Subtleties of Scala: learning CanBuildFrom

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In the Scala standard library, collection methods ( map , flatMap , scan, and others) accept an instance of type CanBuildFrom as an implicit parameter. In this article we will analyze in detail why this trait is needed, how it works and how the developer can be useful.



How it works


The main purpose that CanBuildFrom serves is to provide the compiler with a result type for the map , flatMap and the like methods , as indicated , for example, by defining a map in the TraversableLike tray :


def map[B, That](f: A => B)(implicit bf: CanBuildFrom[Repr, B, That]): That

The method returns an object of type That , which appears in the description only as a parameter of CanBuildFrom . Suitable instance CanBuildFrom selected compiler based on the type of the original collection Repr types and user-defined function result B . The selection is made from the set of values ​​declared in the Predef object and companions of the collections (the rules for choosing implicit values ​​deserve a separate article and are described in detail in the language specification ).


In fact, when using CanBuildFrom , the same result type inference occurs as in the case of the simplest parameterized method:


scala> def f[T](x: List[T]): T = x.head
f: [T](x: List[T])T
scala> f(List(3))
res0: Int = 3
scala> f(List(3.14))
res1: Double = 3.14
scala> f(List("Pi"))
res2: String = Pi

That is, when called


List(1, 2, 3).map(_ * 2)

the compiler will select an instance of CanBuildFrom from the GenTraversableFactory class , which is described as follows:


class GenericCanBuildFrom[A] extends CanBuildFrom[CC[_], A, CC[A]]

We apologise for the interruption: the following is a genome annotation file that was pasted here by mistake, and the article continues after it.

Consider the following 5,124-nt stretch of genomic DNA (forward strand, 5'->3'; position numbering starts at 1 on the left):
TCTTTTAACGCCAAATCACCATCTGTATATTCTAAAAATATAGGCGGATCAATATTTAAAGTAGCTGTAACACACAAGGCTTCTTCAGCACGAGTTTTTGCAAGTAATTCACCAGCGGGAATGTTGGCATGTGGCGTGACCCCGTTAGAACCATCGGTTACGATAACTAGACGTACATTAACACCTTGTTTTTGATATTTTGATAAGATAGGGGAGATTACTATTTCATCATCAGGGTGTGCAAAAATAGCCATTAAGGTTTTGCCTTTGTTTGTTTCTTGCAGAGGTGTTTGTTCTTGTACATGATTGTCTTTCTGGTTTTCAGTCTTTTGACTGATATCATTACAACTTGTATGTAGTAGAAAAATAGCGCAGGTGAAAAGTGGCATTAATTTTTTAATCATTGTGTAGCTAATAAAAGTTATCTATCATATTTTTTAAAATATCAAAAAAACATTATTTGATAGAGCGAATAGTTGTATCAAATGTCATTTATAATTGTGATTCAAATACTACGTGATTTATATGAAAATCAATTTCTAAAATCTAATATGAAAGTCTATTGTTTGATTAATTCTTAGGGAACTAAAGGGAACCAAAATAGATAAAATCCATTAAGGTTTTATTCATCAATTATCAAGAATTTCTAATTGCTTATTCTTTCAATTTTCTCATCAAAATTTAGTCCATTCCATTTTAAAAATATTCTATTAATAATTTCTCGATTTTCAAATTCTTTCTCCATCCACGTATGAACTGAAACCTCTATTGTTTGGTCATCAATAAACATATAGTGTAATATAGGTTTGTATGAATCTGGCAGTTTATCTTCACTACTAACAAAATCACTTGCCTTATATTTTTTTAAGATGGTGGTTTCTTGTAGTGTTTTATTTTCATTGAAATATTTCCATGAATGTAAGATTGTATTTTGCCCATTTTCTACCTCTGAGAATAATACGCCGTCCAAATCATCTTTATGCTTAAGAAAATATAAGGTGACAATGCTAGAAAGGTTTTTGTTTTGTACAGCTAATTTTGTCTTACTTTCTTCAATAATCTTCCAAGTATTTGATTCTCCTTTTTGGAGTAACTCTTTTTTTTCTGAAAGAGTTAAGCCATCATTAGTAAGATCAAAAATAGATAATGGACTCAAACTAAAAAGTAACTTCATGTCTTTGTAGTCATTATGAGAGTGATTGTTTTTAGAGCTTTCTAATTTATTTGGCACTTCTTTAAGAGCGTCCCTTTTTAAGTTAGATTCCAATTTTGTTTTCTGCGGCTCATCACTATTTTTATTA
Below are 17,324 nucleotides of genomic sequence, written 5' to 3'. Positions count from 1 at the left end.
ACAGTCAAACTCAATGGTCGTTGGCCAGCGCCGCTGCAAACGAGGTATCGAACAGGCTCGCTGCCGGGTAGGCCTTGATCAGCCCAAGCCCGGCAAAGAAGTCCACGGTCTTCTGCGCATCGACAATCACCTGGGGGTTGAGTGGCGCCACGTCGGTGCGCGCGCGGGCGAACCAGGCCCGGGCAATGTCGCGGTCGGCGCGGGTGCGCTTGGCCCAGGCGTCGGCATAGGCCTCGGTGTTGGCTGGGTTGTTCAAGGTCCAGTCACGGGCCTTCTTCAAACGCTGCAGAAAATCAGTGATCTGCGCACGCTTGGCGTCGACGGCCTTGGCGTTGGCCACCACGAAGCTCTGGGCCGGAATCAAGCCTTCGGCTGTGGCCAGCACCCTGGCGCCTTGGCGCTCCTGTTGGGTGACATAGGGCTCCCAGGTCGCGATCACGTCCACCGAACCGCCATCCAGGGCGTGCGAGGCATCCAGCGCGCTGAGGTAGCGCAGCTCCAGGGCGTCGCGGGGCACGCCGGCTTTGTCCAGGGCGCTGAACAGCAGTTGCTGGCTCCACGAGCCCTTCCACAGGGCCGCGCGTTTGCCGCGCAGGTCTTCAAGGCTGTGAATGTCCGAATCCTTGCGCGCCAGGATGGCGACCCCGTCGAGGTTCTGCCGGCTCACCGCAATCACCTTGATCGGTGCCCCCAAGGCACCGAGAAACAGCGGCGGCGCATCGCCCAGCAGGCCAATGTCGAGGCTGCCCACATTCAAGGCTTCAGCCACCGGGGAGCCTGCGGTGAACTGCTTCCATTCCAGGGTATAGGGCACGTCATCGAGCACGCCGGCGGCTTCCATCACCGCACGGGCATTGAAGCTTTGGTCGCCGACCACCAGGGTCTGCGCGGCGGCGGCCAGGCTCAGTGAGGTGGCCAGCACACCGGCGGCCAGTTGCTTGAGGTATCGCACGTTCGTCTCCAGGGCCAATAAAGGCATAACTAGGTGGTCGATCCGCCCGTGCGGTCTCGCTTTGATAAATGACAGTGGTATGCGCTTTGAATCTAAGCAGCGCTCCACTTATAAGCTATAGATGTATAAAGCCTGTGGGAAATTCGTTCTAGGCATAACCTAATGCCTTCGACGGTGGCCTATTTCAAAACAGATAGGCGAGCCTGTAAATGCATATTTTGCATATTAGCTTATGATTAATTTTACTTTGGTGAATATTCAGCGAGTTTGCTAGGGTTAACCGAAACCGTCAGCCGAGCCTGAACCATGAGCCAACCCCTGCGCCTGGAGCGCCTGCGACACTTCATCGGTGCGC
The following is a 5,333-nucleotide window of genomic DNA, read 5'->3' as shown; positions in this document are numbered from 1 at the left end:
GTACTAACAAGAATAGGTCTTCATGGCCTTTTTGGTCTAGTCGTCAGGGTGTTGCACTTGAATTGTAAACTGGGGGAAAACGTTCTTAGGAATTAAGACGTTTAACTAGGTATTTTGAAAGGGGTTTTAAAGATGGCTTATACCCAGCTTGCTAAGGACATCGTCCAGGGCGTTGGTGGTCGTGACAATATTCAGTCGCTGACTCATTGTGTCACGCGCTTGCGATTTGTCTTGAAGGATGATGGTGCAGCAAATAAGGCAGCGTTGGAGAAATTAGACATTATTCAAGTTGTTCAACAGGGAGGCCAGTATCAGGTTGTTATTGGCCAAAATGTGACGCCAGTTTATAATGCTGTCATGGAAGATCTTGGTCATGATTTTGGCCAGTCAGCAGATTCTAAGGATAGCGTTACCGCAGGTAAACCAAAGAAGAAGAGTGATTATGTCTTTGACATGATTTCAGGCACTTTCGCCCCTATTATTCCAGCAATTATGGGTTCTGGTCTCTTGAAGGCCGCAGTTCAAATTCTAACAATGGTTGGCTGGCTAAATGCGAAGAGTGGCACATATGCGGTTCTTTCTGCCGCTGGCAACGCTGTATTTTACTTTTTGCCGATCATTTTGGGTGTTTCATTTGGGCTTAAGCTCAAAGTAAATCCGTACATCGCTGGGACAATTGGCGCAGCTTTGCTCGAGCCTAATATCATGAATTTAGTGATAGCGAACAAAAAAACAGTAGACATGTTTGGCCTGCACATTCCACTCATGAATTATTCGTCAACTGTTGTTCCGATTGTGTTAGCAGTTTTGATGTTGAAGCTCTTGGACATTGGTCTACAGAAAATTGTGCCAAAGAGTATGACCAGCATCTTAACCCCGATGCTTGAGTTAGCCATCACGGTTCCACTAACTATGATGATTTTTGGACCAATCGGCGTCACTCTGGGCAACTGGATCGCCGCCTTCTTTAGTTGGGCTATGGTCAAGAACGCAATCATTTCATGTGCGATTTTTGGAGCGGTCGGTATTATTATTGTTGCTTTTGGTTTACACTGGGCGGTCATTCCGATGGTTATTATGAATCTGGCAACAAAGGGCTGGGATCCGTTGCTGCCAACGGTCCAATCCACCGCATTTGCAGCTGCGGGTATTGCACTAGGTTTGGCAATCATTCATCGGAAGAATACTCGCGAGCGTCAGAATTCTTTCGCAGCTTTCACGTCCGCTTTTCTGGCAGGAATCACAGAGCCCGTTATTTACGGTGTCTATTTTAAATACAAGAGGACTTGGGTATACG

and will return a collection of the same type but with elements received from the user-defined function: CC [A] . In other cases, the compiler can choose a more suitable type of result, for example, for strings:


scala> "abc".map(_.toUpper) // Predef.StringCanBuildFrom
res3: String = ABC
scala> "abc".map(_ + "*") // Predef.fallbackStringCanBuildFrom[String]
res4: scala.collection.immutable.IndexedSeq[String] = Vector(a*, b*, c*)
scala> "abc".map(_.toInt) // Predef.fallbackStringCanBuildFrom[Int]
res5: scala.collection.immutable.IndexedSeq[Int] = Vector(97, 98, 99)

In the first case, StringCanBuildFrom is selected , the result is String :


implicit val StringCanBuildFrom: CanBuildFrom[String, Char, String]

In the second and third - fallbackStringCanBuildFrom method , the result is IndexedSeq :


implicit def fallbackStringCanBuildFrom[T]: CanBuildFrom[String, T, immutable.IndexedSeq[T]]

Using breakOut


Consider using the Map class . It is easy to convert a collection of this type to Iterable if you return not a pair from the conversion function, but a single value:


scala> Map(1 -> "a", 2 -> "b", 3 -> "c").map(_._2)
res6: scala.collection.immutable.Iterable[String] = List(a, b, c)

But to get a Map from the list of pairs you need to call the toMap method :


scala> List('a', 'b', 'c').map(x => x.toInt -> x)
res7: List[(Int, Char)] = List((97,a), (98,b), (99,c))
scala> List('a', 'b', 'c').map(x => x.toInt -> x).toMap
res8: scala.collection.immutable.Map[Int,Char] = Map(97 -> a, 98 -> b, 99 -> c)

Or use the breakOut method instead of the implicit parameter:


scala> import collection.breakOut
import collection.breakOut
scala> List('a', 'b', 'c').map(x => x.toInt -> x)(breakOut)
res9: scala.collection.immutable.IndexedSeq[(Int, Char)] = Vector((97,a), (98,b), (99,c))

The method, as the name implies, allows you to "break out" of the boundaries of the type of the original collection and give the compiler more freedom in choosing the CanBuildFrom instance :


def breakOut[From, T, To](implicit b: CanBuildFrom[Nothing, T, To]): CanBuildFrom[From, T, To]